But, alas! I forgot to wash my sheets on Thursday BEFORE the Chinese New Year and did them on Friday. "Oh, hello good luck, I'd like to wash you away first thing because I'm doing so well on my own." But I thought I was safe because it's the year of the horse and I'm a horse. I assumed automatic luck.
Not so. My girlfriend was home in Hong Kong for the New Year and she warned me that this is a bad year for me. I need to haul ass and get some sheep figurines to keep me safe. I don't take chances with this stuff. Are all horses highly superstitious?
So, Monday rolls around and the lease has just been signed and we are headed to borrow my dad's car for our trip to Park City for acupuncture. My car is having issues that we can't afford to fix right now with the oxygen sensor, so I felt this was safest. Maybe not. Since I had recently taken up a habit of falling hard while carrying my 60lb child, why not keep it up? I did. And how. I missed the last step of my parents' back porch and went down. REALLY hard. I took it all in my right knee this time, but at least I managed to hold Coops up and he remained unscathed. It's not like I need good knees considering all the lifting and carrying of the babe that I do. Next thing to go will be the back. Don't need that either. So, two major falls in less than a week. Go me!
But we made it to acupuncture, which turned into a circus because the vet, unfamiliar with my children, gave them treats at the START of the appointment. This turned into an hour and a half of food hysteria. But we got 'er did and hopefully we'll be seeing results soon. We have another appointment tomorrow and yet another on Monday. And this gentleman of leisure...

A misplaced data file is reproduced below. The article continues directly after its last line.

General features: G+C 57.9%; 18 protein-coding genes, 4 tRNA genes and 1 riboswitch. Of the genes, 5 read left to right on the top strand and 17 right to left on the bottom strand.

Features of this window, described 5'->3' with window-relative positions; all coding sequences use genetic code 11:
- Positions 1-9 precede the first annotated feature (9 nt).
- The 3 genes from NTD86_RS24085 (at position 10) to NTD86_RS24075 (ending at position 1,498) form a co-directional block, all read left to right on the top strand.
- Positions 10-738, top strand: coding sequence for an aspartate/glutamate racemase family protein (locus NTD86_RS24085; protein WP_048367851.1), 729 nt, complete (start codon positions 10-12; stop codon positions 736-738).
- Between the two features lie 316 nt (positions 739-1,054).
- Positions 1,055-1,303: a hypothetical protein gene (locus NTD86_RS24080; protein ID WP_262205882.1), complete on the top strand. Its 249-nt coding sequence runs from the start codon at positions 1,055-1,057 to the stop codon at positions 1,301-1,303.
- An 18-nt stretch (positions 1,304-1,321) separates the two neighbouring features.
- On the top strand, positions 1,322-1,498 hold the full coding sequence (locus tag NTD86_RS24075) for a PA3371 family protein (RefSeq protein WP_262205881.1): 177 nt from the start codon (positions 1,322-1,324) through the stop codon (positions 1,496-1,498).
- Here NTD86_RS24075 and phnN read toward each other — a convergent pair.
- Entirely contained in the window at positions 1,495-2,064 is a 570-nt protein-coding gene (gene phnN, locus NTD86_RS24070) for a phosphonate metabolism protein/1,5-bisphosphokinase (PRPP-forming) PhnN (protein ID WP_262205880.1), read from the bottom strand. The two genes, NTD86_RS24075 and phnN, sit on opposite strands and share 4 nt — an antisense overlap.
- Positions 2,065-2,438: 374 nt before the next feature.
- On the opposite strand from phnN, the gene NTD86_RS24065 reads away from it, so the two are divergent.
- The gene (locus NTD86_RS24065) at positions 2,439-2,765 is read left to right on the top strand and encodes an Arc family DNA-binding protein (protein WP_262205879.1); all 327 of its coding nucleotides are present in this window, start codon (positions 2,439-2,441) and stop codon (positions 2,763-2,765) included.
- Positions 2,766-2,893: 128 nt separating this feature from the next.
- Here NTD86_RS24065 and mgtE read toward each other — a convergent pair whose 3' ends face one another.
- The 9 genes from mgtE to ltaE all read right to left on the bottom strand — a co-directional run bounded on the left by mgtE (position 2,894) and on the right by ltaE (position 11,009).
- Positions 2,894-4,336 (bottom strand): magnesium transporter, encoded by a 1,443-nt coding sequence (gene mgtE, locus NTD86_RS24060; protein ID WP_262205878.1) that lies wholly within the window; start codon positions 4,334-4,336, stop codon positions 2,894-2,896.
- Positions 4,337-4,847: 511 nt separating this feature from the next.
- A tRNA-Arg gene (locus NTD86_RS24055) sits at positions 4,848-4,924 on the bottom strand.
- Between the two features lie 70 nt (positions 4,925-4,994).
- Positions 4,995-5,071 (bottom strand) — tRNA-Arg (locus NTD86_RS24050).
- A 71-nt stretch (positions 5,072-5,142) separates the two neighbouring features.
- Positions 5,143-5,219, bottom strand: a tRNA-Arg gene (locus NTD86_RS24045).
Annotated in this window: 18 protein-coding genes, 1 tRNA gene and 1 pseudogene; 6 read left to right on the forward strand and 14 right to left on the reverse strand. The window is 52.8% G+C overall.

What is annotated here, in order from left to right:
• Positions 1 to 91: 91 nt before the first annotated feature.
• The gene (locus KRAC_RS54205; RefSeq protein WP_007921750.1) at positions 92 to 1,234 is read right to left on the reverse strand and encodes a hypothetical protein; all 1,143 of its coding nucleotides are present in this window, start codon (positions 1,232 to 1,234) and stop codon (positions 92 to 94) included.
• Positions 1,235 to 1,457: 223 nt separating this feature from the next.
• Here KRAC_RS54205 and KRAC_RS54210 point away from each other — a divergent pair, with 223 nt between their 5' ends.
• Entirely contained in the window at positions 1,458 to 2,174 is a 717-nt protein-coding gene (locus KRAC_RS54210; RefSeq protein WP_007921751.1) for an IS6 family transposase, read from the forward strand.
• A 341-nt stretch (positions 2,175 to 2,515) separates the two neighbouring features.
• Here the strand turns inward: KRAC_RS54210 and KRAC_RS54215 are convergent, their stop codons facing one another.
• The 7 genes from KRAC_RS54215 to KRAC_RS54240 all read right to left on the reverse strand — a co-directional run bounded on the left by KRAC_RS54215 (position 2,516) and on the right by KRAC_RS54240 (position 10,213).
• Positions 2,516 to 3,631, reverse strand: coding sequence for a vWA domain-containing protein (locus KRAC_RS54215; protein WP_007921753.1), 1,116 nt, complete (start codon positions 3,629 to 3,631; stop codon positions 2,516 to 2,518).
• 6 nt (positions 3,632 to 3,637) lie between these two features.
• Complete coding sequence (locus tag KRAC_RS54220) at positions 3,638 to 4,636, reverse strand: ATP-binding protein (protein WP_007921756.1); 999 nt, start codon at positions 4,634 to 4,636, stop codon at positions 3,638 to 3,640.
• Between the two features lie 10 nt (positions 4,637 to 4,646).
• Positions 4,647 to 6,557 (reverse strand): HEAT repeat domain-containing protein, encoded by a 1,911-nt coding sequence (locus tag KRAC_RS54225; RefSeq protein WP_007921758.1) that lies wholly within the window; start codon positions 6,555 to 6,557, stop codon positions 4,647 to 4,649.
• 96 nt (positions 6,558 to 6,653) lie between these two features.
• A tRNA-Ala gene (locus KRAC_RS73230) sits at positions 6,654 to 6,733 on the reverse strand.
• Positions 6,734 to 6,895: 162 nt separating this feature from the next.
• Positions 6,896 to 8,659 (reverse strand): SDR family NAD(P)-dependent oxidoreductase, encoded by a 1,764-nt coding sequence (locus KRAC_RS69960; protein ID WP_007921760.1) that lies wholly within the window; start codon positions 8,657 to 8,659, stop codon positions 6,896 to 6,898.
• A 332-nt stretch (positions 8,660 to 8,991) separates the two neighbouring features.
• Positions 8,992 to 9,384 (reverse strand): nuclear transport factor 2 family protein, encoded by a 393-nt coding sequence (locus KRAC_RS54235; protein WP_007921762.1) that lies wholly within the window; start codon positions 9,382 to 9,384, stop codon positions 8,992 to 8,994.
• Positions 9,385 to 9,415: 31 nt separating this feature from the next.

... championed his way through one of his more difficult chemo treatments today. So, it's been the most expensive week ever. And, don't you fret your pretty little head, I'm just as soft as ever and my thighs are expanding by the minute.
If you want to help with our expenses, please consider buying some of my clothes. I have posted 6 pieces on Poshmark.com under the moniker lilarkin and I have hoards more to come. The posts were somehow directed to my Twitter (which I have never figured out because... long-winded, anyone?). You can find them there under the moniker @pariswithoutyou. Buy some clothes, save a life. It's NBD to you because you're a hero like that. And that's why I love you. Now get shopping.
... until it stopped being funny. Man, oh man, life is kind of a shit storm right now, but we are trying to weather it the best we can. But most importantly:
HAPPY BIRTHDAY COOPSIES!!!